A cousin introduced me to the game. I was initially uninterested, but it soon grew on me. At one stage, I got so engrossed that I would spend hours playing DOTA 2. Naturally, academics had taken the back seat. Out of rage, my parents confiscated my computer.
Abhishek Yadav, DOTA 2 Player
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Akshaj, who happens to be the captain of India’s League of Legends team, shares a story along similar lines.

A few told them to stop. Now, a billion cheer for them. This is the story of Indian gamers at 2023 Asian Games.

Akshaj Shenoy was told to do physical exercises instead of gaming.

(Photo: Sourced by The Quint)

My parents were initially very skeptical, because gaming has always been treated like a taboo in India. They used to tell me ‘Why do you have to game in your free time? Why can’t you pick another hobby, or do some physical activity?’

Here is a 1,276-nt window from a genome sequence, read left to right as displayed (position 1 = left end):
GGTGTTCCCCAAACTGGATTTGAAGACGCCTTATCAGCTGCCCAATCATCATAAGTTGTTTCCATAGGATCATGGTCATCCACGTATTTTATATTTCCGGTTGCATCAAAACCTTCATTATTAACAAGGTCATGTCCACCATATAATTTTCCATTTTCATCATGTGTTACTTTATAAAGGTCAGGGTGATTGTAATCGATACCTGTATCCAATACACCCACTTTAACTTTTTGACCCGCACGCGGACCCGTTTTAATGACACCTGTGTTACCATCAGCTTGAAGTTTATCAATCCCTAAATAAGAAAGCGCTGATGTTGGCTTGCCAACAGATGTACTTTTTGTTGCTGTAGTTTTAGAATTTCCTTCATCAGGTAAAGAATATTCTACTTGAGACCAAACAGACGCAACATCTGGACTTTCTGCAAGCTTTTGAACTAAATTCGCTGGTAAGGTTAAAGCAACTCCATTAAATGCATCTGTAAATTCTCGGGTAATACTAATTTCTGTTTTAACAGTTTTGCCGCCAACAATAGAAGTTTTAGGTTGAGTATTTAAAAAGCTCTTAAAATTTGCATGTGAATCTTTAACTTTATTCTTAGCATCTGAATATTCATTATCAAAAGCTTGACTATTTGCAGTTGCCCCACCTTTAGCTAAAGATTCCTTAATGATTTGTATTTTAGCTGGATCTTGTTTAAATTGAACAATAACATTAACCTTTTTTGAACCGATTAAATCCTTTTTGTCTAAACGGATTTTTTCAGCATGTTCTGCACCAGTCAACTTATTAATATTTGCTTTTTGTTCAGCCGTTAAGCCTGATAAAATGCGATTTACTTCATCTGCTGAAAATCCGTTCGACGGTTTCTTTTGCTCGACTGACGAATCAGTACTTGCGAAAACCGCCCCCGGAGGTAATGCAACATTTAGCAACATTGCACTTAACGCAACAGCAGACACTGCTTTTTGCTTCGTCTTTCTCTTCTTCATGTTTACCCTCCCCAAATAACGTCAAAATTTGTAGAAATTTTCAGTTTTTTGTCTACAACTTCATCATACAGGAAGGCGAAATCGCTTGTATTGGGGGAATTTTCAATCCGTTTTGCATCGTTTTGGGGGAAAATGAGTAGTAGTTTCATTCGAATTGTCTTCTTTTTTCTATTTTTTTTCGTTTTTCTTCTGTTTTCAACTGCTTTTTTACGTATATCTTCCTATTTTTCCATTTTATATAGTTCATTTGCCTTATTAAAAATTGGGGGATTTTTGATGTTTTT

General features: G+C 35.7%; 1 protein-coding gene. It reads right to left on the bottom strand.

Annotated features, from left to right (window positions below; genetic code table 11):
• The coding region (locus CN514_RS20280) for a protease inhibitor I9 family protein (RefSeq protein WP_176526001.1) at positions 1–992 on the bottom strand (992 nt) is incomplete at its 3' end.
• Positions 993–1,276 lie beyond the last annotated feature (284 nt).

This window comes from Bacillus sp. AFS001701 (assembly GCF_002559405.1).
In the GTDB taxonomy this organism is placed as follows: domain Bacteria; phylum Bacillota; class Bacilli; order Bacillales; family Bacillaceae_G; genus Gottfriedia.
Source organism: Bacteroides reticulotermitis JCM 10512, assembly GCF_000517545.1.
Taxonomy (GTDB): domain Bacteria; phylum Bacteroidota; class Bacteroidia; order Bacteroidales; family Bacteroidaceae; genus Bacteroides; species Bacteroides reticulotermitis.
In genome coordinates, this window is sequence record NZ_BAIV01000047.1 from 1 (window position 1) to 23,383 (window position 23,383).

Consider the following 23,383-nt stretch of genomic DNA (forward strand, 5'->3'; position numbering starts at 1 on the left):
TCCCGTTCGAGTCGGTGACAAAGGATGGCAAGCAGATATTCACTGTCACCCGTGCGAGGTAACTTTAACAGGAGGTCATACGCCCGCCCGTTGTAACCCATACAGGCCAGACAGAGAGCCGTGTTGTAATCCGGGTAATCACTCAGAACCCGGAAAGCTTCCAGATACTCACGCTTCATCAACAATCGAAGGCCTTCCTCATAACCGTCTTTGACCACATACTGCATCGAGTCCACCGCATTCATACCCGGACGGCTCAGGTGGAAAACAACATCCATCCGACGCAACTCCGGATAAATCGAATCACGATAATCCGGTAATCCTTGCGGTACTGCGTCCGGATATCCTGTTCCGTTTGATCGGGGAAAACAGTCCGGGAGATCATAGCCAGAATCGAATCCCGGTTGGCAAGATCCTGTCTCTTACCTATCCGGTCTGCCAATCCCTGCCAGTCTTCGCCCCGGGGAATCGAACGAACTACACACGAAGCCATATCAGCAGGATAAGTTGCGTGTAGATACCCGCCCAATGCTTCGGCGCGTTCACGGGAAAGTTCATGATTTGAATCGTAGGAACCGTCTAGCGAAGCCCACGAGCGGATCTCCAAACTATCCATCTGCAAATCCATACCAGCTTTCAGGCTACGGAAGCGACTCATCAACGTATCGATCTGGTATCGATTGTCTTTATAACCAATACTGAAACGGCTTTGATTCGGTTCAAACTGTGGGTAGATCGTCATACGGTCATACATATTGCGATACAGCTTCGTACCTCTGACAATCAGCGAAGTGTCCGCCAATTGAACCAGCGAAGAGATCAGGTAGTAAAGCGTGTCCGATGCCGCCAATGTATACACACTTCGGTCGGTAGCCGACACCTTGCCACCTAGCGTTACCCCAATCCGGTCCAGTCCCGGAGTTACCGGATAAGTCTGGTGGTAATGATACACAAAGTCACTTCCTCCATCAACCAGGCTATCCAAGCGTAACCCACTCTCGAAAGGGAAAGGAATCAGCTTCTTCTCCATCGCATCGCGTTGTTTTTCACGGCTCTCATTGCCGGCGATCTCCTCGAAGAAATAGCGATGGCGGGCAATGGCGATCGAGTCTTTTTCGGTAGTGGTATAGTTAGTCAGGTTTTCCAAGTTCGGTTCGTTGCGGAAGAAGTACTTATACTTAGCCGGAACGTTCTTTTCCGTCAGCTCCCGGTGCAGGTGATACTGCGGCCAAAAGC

Akshaj Shenoy, League of Legends Player

Eventually, both athletes came to a truce with their parents.

Akshaj was allowed to game, so long his hours spent on it wouldn’t result in a deterioration of his grades. Abhishek, meanwhile, had to bury his head in books for the next seven months to get his computer back.

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Pause Game – Essential To Have a Plan B

With ‘Esports’ being a nascent term in India, and gamers still struggling to establish themselves as athletes; Mayank, Akshaj and Abhishek have all formulated a ‘Plan B’.